Today, CBS WIRE is publishing the article, “The eyes look, but the brain sees,” by Jesper Clement, Associate Professor from the Department of Marketing at CBS. The article is the result of a new collaboration between Videnskab.dk’s ResearcherZone (in Danish: ForskerZonen) and CBS WIRE. The aim of the collaboration is to publish more stories about research that is coming out of CBS.
ResearcherZone, a “communication-playground” for researchers based in Denmark, is a part of Denmark’s leading science media Videnskab.dk, which attracts about 900,000 unique readers per month. From culture and social sciences to technology and natural sciences, the online news site covers a broad range of research topics.
At ForskerZonen/ResearcherZone, CBS researchers have the possibility to write and publish their own research-related stories. The stories will appear on CBS WIRE with a ResearcherZone tag, and there is a good chance that the article gets passed along to Videnskab.dk’s Nordic sister-site, ScienceNordic. The sister-site is published in English and has about half of its readers from the U.S, but readers from, for instance, South Africa, New Zealand, Australia, Canada, Austria, and the UK also find their way to ScienceNordic.
As a part of the collaboration, contributing researchers will be assisted by the editor of ResearcherZone, Anders Høeg Lammers, who can offer valuable inputs about how to write the stories in a popular science format using some basic journalistic tools.
There are various formats that the researchers can pick from in terms of telling story in the best possible way. Researchers can write a classic news article where the emphasis is on explaining their recent results, colleagues’ results, or about controversies and breakthroughs within their field of expertise.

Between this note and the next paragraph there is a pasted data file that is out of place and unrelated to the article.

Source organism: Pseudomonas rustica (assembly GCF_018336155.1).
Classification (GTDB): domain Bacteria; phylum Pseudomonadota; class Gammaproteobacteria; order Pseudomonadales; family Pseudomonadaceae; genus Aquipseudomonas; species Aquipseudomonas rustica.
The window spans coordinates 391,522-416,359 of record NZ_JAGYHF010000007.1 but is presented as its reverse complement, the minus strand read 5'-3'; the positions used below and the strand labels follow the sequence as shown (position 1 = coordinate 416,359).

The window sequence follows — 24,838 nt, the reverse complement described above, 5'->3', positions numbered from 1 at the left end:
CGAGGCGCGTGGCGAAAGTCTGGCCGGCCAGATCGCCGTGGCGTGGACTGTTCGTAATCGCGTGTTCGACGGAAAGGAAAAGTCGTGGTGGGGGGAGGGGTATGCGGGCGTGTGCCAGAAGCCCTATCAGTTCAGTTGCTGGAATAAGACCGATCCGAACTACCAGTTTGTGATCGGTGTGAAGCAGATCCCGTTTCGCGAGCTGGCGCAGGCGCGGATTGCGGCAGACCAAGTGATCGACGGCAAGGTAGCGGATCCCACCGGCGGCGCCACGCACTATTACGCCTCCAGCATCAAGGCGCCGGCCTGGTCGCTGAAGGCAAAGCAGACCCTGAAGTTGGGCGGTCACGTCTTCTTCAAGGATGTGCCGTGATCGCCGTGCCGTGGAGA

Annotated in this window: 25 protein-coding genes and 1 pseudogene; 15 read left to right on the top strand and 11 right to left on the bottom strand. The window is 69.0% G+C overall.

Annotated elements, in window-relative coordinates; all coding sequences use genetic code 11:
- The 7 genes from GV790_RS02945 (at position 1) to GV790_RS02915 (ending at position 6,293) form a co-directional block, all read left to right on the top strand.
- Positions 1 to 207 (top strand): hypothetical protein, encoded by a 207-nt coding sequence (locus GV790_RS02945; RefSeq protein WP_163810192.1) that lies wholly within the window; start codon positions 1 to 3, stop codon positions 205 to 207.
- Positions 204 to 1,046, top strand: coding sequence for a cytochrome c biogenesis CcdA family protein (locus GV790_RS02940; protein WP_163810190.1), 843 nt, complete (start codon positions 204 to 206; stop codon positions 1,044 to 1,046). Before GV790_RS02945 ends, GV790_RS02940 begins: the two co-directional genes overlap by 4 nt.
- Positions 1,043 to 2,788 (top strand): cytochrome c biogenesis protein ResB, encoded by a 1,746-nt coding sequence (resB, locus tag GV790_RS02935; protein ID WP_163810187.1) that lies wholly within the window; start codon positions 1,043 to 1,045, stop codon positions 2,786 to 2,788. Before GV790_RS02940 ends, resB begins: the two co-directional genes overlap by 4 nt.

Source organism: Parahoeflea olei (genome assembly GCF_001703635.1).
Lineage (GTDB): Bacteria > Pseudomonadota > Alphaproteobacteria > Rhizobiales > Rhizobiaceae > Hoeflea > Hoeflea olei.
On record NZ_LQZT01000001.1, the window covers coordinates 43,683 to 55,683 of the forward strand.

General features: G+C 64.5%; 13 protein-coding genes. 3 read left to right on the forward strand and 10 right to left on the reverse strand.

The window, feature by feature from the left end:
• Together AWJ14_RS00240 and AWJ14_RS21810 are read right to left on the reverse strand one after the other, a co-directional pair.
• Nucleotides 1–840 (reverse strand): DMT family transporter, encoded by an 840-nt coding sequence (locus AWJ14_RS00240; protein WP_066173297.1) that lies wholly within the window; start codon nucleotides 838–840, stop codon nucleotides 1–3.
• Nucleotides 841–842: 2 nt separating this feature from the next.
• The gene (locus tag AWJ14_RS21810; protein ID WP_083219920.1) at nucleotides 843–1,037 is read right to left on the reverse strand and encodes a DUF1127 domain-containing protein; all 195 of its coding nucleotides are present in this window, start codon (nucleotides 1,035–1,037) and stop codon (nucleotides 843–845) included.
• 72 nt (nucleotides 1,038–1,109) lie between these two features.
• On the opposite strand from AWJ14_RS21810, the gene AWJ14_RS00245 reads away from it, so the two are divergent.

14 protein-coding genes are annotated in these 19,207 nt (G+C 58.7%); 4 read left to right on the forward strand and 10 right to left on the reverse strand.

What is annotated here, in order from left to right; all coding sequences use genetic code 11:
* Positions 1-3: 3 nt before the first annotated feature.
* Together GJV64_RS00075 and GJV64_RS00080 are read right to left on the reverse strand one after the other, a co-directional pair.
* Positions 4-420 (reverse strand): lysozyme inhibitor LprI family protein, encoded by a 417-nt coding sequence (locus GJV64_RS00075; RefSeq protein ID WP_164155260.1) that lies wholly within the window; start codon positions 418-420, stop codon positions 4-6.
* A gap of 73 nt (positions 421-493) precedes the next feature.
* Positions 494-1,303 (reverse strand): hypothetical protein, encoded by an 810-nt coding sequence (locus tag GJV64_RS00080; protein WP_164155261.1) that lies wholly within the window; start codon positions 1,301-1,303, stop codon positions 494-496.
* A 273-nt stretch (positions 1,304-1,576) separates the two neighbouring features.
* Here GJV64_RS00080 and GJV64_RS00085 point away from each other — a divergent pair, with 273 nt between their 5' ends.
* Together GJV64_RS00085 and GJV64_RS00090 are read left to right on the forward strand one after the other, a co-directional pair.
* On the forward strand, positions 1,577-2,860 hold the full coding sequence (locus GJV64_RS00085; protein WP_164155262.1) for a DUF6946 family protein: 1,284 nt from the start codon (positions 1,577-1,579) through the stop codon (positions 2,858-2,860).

Researchers can also write an opinion piece which can justify or offer a new perspective on a public debate. Especially if the topic is timely. Right now, it could be about the possible lockout. As an example, a researcher could write about the lunch break seen from a historical perspective.
Anders Høeg Lammers points out that myth busters are always welcome. Maybe what we believe as common knowledge is, in fact, wrong. Maybe the researcher’s or their colleague’s published results have the power to turn what we believe we know on its head.
Furthermore, CBS WIRE and Videnskab.dk also offer researchers the option of writing an article based on a book/book chapter they’ve published, or to be a part of a podcast or video in which the researchers can, for example, talk about their favorite topics from their research and thereby talk about their field of research in general.
There are barely any limits.
At CBS WIRE, we look at the collaboration with Videnskab.dk as a win-win-win. CBS WIRE gets to publish more stories about research on all of our various platforms. CBS researchers get more exposure, also outside Denmark. And CBS WIRE’s readers get to connect with more than a million readers from the Nordic countries and gain access to a whole lot of new knowledge and research that is coming out of CBS.
We think that it is just great!